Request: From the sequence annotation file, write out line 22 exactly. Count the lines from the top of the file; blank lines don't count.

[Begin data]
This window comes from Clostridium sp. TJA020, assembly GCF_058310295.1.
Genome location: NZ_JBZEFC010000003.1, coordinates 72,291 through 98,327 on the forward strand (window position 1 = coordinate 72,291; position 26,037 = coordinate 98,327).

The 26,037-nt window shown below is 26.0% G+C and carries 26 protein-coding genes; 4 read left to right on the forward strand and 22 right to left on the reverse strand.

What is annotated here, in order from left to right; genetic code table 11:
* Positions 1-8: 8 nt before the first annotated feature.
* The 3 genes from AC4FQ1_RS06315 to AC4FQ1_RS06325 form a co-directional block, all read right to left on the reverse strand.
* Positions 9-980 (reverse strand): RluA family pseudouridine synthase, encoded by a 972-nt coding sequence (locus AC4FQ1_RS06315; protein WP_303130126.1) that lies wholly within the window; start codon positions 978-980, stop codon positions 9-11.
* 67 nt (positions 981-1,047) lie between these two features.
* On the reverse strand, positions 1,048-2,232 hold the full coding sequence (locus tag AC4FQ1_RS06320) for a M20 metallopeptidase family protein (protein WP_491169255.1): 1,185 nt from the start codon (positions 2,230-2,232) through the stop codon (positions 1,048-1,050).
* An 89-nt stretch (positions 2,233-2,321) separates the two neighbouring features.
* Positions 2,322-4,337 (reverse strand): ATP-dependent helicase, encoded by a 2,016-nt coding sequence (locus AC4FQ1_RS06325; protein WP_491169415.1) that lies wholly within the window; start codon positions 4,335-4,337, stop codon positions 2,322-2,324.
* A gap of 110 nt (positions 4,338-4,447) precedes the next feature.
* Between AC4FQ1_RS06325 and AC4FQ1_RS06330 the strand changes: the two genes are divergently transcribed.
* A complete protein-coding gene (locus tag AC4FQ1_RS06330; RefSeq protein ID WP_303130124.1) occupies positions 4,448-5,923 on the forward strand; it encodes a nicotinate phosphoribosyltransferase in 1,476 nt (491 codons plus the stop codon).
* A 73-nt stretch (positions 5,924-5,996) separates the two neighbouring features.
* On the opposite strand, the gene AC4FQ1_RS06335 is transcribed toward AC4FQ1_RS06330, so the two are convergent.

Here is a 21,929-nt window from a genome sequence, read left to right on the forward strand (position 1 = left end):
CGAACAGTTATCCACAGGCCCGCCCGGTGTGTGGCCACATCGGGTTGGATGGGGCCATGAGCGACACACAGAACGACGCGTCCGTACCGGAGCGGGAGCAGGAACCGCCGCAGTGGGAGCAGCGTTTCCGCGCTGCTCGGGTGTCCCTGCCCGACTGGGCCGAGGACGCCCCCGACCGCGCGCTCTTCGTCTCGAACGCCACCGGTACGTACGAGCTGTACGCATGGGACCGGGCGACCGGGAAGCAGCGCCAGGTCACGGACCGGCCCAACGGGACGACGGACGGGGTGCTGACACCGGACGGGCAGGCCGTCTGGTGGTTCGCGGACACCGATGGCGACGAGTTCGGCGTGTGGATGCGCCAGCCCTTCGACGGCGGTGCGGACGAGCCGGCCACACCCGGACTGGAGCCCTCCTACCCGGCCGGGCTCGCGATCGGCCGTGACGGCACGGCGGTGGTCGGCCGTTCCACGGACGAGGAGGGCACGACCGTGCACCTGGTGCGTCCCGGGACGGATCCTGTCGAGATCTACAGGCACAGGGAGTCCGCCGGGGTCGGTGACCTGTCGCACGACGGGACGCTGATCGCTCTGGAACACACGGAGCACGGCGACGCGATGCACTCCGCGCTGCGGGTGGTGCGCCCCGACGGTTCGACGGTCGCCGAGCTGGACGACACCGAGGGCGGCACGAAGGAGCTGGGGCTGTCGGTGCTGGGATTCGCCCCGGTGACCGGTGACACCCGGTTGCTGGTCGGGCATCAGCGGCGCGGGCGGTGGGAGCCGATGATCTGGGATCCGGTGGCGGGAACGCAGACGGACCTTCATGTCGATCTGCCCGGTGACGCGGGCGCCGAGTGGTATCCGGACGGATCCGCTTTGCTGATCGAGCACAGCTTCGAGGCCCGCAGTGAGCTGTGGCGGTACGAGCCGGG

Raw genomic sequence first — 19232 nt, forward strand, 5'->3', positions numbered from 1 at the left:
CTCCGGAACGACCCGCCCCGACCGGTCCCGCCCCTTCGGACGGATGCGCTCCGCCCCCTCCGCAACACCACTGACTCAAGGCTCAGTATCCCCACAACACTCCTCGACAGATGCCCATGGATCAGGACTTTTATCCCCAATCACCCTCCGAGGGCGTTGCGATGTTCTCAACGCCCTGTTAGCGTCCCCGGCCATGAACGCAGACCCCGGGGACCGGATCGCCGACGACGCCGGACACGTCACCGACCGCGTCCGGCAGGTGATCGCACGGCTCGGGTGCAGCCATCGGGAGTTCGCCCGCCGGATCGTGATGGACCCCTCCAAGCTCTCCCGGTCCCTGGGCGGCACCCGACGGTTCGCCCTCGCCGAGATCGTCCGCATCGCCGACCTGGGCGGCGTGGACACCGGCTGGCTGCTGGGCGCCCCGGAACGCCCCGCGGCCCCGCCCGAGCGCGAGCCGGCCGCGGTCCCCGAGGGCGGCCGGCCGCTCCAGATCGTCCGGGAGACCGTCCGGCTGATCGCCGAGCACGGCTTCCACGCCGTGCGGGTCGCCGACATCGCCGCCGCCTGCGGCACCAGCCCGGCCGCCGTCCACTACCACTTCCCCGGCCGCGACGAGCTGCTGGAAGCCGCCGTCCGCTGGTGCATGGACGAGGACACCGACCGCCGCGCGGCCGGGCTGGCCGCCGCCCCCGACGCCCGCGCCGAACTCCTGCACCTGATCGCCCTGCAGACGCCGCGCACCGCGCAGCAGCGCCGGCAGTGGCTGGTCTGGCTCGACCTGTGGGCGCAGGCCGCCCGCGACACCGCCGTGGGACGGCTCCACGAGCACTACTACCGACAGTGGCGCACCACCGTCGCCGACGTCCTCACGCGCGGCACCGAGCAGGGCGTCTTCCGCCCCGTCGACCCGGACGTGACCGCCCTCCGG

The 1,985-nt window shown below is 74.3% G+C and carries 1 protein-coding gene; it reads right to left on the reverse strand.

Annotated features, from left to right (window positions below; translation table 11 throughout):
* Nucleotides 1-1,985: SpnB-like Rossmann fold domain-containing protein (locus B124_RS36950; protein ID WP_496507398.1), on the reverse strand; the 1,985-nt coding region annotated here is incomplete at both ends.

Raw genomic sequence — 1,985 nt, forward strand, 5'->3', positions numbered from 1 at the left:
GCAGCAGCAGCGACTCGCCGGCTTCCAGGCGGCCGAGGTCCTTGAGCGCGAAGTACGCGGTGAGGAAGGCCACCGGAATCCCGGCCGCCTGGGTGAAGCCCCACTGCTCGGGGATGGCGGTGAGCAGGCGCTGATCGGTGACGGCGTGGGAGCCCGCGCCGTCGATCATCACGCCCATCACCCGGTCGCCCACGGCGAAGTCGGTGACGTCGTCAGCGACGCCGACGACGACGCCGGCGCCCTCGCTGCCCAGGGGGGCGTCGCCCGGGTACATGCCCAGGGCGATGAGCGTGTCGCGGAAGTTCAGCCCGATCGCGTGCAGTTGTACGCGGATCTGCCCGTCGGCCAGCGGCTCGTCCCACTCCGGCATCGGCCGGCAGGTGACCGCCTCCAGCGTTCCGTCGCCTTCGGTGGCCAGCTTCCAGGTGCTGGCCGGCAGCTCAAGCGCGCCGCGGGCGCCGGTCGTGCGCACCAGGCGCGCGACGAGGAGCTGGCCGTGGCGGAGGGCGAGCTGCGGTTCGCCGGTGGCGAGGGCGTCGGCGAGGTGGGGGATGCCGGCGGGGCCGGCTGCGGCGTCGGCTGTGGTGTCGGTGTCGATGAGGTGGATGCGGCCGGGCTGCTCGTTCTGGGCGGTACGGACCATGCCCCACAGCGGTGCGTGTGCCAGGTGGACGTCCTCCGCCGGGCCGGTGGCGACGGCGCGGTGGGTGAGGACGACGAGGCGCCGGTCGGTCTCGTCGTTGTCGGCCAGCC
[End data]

Annotated features, from left to right (window positions below; translation table 11 throughout):